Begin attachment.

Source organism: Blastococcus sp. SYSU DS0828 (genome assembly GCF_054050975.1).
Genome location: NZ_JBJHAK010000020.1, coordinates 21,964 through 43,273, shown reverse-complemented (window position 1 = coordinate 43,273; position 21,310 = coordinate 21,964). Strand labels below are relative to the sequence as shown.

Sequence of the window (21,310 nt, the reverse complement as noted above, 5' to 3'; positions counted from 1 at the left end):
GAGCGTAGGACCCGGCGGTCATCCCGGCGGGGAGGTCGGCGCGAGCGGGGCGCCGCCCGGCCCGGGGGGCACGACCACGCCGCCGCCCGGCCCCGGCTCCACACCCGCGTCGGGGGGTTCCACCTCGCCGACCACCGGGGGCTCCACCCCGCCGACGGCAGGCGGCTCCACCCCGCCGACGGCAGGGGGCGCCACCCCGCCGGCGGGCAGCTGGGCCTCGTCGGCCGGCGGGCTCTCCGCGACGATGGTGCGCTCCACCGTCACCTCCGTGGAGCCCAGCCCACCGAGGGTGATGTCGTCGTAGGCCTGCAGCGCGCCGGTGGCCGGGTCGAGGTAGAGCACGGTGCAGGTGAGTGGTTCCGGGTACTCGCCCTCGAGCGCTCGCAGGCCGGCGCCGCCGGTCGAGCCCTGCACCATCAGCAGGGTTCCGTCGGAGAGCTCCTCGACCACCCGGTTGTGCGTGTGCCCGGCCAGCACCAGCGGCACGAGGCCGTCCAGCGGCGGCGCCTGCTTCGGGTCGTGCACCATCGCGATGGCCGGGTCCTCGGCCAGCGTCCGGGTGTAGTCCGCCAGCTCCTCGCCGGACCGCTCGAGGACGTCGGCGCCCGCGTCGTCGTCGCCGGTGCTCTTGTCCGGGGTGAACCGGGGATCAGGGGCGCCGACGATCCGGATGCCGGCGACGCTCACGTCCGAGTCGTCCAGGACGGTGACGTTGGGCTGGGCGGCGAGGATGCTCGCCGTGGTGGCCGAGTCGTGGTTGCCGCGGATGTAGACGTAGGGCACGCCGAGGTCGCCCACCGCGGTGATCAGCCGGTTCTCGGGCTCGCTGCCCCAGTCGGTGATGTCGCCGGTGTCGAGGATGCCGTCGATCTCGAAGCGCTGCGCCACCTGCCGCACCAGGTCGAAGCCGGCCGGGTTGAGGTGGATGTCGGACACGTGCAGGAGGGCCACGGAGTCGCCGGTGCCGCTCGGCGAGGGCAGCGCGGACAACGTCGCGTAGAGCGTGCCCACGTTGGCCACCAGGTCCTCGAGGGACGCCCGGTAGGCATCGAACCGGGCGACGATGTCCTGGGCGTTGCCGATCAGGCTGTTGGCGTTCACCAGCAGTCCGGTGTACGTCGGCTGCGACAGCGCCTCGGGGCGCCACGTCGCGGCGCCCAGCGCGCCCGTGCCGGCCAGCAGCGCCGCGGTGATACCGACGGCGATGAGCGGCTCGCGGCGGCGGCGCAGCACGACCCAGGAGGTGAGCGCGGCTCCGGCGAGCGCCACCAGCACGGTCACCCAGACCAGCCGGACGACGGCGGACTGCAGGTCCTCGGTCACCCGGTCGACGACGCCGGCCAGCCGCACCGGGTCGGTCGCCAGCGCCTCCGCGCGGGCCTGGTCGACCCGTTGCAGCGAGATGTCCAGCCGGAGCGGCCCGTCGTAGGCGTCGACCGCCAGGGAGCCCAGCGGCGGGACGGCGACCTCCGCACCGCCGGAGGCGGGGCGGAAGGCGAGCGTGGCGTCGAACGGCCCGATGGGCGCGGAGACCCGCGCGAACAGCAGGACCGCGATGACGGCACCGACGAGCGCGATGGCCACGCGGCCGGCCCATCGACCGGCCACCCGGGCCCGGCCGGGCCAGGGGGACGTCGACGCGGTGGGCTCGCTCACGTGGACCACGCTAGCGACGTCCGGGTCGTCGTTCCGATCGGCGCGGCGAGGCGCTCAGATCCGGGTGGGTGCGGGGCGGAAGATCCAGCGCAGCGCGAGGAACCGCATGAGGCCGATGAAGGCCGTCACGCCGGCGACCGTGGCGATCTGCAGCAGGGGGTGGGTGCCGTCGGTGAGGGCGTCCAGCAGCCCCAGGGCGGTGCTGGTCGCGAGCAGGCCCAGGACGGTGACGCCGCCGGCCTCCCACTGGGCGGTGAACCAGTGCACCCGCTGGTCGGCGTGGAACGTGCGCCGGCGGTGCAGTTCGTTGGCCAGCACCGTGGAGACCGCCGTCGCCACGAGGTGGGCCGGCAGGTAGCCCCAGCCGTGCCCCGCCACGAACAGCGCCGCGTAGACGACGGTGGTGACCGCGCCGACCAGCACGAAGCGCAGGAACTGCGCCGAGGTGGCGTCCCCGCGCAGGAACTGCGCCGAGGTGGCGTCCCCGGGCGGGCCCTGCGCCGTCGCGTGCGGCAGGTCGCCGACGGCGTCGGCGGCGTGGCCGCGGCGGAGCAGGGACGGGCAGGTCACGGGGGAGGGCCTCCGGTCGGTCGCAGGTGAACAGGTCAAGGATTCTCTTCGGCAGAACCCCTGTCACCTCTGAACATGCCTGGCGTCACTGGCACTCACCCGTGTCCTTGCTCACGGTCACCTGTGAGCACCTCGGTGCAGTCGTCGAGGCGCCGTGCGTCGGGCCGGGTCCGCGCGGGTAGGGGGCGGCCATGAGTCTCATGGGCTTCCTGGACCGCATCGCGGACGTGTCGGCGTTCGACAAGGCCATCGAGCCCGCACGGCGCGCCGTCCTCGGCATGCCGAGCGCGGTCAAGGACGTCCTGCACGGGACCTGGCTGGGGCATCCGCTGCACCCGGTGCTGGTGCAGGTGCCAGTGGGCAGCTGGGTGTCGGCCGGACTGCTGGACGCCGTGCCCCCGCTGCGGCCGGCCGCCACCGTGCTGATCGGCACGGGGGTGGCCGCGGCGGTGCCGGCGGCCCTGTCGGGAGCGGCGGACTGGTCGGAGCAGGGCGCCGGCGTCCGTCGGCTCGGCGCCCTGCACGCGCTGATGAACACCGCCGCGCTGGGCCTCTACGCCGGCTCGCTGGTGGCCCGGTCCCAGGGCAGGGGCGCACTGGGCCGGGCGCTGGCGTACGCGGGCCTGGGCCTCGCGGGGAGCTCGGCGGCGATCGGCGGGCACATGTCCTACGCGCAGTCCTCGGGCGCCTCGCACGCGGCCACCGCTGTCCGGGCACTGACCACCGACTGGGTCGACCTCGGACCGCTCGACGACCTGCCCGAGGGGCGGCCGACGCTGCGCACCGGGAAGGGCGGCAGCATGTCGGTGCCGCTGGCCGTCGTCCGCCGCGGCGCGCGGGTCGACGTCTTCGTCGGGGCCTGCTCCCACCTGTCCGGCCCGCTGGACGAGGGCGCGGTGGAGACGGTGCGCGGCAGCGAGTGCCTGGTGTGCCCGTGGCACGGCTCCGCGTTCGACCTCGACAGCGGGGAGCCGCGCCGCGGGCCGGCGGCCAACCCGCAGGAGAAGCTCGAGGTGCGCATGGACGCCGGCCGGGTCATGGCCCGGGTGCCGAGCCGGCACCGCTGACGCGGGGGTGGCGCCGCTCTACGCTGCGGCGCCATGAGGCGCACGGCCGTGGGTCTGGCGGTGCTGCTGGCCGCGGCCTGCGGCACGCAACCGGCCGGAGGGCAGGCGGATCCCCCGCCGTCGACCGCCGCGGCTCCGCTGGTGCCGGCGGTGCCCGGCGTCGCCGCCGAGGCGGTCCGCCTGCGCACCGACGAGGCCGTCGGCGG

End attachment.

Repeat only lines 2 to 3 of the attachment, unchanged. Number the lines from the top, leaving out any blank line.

Genome location: NZ_JBJHAK010000020.1, coordinates 21,964 through 43,273, shown reverse-complemented (window position 1 = coordinate 43,273; position 21,310 = coordinate 21,964). Strand labels below are relative to the sequence as shown.

Sequence of the window (21,310 nt, the reverse complement as noted above, 5' to 3'; positions counted from 1 at the left end):